How do you determine if a child has the ability to do something or not?
After writing about Bethel not knowing how to whisper, I started having doubts… Isn’t it doubtful that she doesn’t know how to whisper? Those who read probably are thinking, “What a dumb mother who is taking this extra step to determine what this child almost certainly already knows!”
The biggest way to tell if something is within a child’s ability to do (and control) is how the child responds when he or she actually wants to do what you’re asking. A classic example of this is when I’m working with parents of a child with disabilities. Because sometimes performance is spotty (one time the child aces a spelling test, although most times she gets an F), parents assume that the child is simply lazy or rebellious whenever she performs poorly in school. But often these children have a great desire to please their parents or do well on a test. That’s why failing can be so discouraging. When parents are able to actually help a child succeed, they are often amazed at the difference in attitude, and they understand that this particular behavior problem was not primarily a sin problem. If the problem is primarily rebellion, the problem won’t go away even after the parents are certain of the child’s ability.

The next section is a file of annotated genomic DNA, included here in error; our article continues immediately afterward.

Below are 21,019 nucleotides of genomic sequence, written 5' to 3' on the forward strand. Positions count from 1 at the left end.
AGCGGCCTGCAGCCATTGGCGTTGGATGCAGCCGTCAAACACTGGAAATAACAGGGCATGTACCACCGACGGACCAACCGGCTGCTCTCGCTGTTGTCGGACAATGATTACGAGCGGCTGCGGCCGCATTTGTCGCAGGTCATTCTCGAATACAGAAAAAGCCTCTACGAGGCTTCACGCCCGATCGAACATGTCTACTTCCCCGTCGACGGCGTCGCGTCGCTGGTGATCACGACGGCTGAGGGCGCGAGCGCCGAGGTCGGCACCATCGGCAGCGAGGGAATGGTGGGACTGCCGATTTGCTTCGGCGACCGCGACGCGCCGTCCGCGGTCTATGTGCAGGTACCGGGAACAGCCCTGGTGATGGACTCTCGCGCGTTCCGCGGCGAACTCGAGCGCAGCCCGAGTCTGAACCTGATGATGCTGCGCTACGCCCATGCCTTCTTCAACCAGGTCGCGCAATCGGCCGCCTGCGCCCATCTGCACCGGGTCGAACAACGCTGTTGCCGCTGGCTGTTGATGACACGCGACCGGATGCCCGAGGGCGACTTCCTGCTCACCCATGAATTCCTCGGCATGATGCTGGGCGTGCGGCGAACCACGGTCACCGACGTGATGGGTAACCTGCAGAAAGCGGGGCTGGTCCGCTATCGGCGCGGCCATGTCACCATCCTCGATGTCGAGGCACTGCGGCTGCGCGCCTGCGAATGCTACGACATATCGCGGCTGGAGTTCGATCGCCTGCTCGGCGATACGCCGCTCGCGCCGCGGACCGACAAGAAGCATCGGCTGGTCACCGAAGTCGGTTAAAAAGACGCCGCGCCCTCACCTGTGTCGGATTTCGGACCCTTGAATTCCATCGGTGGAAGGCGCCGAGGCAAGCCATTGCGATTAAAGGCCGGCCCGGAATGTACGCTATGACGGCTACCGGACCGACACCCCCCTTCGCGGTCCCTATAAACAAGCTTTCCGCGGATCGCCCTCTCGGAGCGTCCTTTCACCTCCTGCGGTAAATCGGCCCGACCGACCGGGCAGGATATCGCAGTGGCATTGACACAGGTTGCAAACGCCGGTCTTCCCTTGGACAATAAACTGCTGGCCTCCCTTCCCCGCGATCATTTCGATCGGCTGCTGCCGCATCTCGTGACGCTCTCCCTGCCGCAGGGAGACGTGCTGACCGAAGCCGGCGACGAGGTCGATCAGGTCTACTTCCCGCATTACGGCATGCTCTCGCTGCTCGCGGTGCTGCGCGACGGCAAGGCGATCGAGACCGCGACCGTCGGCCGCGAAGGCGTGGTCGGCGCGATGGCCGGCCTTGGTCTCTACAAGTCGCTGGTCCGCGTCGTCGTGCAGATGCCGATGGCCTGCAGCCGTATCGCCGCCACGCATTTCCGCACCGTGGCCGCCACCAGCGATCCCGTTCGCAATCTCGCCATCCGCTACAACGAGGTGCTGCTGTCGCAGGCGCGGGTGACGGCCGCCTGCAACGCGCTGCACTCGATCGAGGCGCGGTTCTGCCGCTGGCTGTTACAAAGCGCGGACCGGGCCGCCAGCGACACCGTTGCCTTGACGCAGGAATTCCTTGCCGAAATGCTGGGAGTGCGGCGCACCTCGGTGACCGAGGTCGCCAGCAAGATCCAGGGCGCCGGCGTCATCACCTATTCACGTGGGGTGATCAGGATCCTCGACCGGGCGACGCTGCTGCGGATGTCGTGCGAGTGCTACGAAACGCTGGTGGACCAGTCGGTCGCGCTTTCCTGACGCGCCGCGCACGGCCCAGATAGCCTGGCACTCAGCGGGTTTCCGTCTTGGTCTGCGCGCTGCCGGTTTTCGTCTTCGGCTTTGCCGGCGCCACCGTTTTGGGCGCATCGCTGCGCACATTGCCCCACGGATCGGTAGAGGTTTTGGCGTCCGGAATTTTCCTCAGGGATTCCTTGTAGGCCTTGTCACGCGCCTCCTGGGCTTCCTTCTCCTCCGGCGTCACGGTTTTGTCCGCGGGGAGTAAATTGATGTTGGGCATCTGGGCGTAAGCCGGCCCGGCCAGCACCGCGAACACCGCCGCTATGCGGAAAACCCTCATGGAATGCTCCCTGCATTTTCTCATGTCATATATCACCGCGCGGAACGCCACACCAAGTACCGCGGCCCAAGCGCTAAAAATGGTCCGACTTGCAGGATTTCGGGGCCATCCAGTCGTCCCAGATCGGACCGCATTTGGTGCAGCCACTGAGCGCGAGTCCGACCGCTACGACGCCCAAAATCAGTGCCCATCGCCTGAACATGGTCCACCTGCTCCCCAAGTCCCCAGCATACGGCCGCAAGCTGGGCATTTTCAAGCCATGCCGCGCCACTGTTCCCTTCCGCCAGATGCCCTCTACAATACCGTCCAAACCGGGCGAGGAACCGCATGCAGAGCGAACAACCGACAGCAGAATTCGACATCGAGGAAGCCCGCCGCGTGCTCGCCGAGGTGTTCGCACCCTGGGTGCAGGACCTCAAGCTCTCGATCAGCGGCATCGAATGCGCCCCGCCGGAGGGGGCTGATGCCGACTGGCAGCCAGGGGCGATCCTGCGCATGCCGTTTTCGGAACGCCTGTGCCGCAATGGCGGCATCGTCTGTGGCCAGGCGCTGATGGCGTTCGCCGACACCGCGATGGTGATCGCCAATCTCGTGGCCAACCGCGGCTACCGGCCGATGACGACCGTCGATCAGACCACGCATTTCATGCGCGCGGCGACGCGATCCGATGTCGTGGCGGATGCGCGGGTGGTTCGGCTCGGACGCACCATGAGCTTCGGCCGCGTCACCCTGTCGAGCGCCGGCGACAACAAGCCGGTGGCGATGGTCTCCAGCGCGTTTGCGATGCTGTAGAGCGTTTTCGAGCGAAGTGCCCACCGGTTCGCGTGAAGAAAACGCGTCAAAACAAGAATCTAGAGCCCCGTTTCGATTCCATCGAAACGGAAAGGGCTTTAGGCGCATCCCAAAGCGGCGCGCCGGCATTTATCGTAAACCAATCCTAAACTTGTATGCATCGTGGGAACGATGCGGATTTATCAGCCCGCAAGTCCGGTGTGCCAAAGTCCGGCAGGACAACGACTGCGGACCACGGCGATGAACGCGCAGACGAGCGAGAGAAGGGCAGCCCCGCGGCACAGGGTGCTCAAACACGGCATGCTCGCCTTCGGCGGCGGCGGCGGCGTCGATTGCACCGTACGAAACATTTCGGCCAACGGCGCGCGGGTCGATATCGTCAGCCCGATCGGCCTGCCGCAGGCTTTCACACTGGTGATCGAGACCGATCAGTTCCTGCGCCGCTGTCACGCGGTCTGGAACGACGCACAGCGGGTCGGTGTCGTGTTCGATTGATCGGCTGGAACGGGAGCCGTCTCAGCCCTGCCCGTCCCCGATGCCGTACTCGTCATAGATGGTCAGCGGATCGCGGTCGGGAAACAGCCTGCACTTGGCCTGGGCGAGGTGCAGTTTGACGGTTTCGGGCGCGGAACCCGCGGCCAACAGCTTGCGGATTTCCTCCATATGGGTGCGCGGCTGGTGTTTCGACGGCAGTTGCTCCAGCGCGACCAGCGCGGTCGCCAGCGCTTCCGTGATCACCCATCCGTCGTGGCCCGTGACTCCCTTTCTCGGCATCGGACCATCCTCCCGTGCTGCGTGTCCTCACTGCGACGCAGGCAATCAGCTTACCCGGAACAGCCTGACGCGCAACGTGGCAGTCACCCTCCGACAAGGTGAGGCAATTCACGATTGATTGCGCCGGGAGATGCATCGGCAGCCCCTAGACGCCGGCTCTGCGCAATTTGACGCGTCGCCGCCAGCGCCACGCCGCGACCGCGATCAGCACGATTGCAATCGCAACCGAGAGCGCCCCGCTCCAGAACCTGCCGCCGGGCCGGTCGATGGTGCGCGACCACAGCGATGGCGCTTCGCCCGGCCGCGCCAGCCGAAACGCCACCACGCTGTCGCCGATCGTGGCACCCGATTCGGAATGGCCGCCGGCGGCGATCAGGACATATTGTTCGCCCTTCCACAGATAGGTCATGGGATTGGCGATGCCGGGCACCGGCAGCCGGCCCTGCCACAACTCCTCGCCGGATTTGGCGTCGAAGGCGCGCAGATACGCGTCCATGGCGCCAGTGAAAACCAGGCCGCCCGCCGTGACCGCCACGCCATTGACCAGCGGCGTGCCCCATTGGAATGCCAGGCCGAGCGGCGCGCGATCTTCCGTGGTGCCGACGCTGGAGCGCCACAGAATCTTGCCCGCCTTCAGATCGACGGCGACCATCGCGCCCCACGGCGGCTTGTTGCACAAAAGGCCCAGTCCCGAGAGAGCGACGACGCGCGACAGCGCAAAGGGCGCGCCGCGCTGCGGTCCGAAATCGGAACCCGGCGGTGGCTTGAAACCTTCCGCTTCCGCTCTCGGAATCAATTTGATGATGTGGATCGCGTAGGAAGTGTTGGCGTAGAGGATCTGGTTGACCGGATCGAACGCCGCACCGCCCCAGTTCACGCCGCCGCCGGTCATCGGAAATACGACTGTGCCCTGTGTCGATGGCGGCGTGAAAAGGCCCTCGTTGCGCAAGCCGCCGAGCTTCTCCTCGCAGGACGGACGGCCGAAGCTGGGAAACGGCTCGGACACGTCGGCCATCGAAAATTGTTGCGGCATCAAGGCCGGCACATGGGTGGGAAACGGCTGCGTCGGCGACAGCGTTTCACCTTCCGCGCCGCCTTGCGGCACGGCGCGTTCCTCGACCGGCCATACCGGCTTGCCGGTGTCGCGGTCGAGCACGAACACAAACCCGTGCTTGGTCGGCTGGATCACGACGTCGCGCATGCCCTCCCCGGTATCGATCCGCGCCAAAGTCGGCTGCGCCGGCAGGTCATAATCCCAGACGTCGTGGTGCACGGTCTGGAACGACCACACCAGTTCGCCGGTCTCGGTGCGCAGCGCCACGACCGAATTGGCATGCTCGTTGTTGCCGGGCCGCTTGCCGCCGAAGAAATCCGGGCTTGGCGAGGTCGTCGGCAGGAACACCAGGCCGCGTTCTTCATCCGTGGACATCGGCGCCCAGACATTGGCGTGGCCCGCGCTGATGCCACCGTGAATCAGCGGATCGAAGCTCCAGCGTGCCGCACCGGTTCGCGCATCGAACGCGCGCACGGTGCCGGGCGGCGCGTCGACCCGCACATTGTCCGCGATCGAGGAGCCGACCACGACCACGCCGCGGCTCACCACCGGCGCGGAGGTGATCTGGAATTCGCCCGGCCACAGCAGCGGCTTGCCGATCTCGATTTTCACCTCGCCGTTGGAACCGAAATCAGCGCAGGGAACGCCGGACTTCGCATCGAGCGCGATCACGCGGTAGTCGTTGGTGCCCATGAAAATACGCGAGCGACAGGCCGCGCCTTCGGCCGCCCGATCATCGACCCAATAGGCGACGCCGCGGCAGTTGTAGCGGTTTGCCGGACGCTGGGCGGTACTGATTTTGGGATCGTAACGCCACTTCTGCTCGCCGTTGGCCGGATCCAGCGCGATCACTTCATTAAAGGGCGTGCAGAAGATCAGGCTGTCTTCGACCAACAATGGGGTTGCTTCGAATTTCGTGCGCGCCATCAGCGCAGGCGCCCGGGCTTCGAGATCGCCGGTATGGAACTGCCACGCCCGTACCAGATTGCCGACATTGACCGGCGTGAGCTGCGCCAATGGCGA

With Bethel, we were listening to a story on tape. She asked for the story, and was interested in it to some degree, so I’m fairly certain that she wanted to hear it; however, she continued to talk loudly during the story. I asked her if she could talk softly. “I talking softly, Mommy!” she said loudly, and actually thought she was being quiet! This is the sort of insight that I pray for, and for which I am thankful. This week we’ll work on this.